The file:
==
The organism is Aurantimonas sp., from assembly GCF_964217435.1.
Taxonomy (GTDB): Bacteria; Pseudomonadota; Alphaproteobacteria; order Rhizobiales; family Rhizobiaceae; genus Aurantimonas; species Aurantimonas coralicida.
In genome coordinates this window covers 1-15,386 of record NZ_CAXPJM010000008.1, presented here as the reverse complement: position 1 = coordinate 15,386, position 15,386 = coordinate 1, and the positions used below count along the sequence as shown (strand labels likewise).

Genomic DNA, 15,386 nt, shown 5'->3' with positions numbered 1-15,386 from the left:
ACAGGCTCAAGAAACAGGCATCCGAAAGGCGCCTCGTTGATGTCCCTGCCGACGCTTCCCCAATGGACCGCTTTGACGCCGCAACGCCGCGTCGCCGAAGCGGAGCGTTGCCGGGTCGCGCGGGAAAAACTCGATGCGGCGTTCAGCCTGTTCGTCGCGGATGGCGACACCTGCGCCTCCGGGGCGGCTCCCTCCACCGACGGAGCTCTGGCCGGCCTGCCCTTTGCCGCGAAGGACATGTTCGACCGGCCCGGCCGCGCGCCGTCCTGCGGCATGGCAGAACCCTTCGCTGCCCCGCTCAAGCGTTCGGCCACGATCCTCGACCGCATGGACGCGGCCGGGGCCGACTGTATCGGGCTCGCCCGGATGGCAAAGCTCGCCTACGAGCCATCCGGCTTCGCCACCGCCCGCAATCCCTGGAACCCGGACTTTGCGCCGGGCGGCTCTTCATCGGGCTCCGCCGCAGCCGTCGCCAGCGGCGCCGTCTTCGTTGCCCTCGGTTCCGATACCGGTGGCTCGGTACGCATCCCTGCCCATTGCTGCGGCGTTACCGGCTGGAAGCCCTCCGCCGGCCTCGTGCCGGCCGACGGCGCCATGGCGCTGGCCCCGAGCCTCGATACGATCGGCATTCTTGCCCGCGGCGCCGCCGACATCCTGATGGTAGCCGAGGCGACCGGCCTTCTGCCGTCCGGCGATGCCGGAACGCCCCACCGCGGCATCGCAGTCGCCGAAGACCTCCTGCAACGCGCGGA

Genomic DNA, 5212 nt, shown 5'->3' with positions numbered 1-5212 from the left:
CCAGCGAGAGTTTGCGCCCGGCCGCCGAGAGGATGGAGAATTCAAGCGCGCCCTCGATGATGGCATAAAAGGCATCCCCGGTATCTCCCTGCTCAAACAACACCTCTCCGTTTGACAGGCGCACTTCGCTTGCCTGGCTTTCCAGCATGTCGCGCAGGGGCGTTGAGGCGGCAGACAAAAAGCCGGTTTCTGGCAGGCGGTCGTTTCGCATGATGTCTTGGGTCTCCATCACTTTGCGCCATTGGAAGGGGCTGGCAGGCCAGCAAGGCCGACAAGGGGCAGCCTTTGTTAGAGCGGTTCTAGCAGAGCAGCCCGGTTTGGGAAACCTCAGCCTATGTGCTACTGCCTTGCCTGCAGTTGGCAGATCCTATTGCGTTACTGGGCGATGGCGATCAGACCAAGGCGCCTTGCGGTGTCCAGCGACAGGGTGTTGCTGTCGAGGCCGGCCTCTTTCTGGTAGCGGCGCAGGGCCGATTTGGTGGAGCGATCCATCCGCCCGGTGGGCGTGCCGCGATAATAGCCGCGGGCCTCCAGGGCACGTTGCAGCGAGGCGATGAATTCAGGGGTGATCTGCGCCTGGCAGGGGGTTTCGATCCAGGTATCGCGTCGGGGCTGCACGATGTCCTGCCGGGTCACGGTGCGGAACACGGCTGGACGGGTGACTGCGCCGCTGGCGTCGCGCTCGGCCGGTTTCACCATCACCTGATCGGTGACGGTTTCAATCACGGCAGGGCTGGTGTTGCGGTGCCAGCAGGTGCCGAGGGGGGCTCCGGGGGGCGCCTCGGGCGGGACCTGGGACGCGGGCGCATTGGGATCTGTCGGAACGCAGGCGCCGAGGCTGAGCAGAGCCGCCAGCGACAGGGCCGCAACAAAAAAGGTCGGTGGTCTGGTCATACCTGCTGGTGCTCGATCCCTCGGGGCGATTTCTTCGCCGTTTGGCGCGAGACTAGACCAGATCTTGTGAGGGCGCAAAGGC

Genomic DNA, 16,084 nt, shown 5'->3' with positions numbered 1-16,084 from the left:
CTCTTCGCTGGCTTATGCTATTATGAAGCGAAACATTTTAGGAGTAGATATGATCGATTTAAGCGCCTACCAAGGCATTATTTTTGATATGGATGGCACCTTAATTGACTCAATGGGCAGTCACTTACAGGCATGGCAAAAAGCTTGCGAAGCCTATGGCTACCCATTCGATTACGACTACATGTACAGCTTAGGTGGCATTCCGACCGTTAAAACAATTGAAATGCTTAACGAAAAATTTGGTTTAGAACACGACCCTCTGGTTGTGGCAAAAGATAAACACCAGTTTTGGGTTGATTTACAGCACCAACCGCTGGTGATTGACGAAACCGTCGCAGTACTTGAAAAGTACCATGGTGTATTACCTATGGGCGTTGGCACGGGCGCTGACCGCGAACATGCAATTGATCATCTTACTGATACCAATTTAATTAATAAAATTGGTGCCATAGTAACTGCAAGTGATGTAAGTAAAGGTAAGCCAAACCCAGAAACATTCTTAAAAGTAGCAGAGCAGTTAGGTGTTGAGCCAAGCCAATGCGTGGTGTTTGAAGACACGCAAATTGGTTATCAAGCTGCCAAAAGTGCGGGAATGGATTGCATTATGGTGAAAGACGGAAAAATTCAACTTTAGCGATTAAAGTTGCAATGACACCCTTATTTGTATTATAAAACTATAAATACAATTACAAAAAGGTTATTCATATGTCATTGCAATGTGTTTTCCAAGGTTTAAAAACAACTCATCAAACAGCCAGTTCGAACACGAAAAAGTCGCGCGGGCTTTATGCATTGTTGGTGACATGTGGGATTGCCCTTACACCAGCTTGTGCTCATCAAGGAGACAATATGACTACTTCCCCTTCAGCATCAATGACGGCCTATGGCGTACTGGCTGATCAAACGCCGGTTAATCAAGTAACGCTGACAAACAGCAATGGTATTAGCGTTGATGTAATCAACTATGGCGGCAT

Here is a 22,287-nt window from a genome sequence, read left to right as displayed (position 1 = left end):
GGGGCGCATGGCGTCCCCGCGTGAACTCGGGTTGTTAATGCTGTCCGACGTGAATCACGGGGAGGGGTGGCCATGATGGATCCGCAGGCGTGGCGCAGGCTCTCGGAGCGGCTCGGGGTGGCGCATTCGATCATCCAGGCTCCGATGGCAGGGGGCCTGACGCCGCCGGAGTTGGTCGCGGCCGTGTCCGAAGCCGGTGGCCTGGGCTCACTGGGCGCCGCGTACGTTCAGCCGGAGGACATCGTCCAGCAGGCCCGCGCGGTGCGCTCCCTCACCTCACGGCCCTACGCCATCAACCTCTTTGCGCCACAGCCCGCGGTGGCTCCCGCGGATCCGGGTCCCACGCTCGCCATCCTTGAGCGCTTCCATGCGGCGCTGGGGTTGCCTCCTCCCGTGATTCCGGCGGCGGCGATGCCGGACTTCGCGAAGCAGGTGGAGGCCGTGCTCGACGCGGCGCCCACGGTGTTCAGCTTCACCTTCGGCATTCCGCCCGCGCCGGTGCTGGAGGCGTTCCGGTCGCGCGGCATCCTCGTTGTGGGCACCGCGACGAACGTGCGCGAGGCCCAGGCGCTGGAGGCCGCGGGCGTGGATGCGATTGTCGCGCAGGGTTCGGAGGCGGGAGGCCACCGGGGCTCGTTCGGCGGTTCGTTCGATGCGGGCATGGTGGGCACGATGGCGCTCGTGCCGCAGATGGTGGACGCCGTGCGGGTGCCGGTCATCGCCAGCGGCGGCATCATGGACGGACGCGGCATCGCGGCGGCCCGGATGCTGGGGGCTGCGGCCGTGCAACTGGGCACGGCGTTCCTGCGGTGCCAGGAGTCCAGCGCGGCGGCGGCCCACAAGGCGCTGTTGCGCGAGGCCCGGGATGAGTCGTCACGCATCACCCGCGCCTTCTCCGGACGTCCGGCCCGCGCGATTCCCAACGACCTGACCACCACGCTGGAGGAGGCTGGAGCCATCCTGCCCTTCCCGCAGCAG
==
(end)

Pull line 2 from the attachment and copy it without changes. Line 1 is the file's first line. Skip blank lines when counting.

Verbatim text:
Taxonomy (GTDB): Bacteria; Pseudomonadota; Alphaproteobacteria; order Rhizobiales; family Rhizobiaceae; genus Aurantimonas; species Aurantimonas coralicida.